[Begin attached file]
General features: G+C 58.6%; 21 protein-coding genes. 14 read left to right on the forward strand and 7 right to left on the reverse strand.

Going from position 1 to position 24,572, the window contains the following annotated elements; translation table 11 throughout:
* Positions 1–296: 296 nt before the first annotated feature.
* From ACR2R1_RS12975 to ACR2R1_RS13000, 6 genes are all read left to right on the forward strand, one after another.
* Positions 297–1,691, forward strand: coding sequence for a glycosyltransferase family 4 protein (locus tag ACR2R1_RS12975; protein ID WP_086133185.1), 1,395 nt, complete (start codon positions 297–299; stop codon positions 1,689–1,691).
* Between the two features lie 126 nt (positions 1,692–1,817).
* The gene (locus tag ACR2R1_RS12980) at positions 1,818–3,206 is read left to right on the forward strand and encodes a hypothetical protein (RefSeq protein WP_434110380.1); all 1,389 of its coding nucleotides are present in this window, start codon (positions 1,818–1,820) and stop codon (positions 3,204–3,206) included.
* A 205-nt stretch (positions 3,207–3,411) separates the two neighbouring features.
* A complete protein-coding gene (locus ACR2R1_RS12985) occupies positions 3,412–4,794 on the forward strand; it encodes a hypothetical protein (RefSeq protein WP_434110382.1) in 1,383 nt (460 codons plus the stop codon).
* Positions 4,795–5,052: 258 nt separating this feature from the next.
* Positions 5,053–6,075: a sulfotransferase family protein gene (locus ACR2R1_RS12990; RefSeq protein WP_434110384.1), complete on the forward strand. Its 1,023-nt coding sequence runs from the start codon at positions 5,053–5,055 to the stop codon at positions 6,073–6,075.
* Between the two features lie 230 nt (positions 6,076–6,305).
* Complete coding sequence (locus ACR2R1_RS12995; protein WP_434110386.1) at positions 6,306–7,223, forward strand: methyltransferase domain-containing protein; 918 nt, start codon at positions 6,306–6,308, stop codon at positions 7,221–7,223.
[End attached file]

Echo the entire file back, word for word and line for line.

General features: G+C 58.6%; 21 protein-coding genes. 14 read left to right on the forward strand and 7 right to left on the reverse strand.

Going from position 1 to position 24,572, the window contains the following annotated elements; translation table 11 throughout:
* Positions 1–296: 296 nt before the first annotated feature.
* From ACR2R1_RS12975 to ACR2R1_RS13000, 6 genes are all read left to right on the forward strand, one after another.
* Positions 297–1,691, forward strand: coding sequence for a glycosyltransferase family 4 protein (locus tag ACR2R1_RS12975; protein ID WP_086133185.1), 1,395 nt, complete (start codon positions 297–299; stop codon positions 1,689–1,691).
* Between the two features lie 126 nt (positions 1,692–1,817).
* The gene (locus tag ACR2R1_RS12980) at positions 1,818–3,206 is read left to right on the forward strand and encodes a hypothetical protein (RefSeq protein WP_434110380.1); all 1,389 of its coding nucleotides are present in this window, start codon (positions 1,818–1,820) and stop codon (positions 3,204–3,206) included.
* A 205-nt stretch (positions 3,207–3,411) separates the two neighbouring features.
* A complete protein-coding gene (locus ACR2R1_RS12985) occupies positions 3,412–4,794 on the forward strand; it encodes a hypothetical protein (RefSeq protein WP_434110382.1) in 1,383 nt (460 codons plus the stop codon).
* Positions 4,795–5,052: 258 nt separating this feature from the next.
* Positions 5,053–6,075: a sulfotransferase family protein gene (locus ACR2R1_RS12990; RefSeq protein WP_434110384.1), complete on the forward strand. Its 1,023-nt coding sequence runs from the start codon at positions 5,053–5,055 to the stop codon at positions 6,073–6,075.
* Between the two features lie 230 nt (positions 6,076–6,305).
* Complete coding sequence (locus ACR2R1_RS12995; protein WP_434110386.1) at positions 6,306–7,223, forward strand: methyltransferase domain-containing protein; 918 nt, start codon at positions 6,306–6,308, stop codon at positions 7,221–7,223.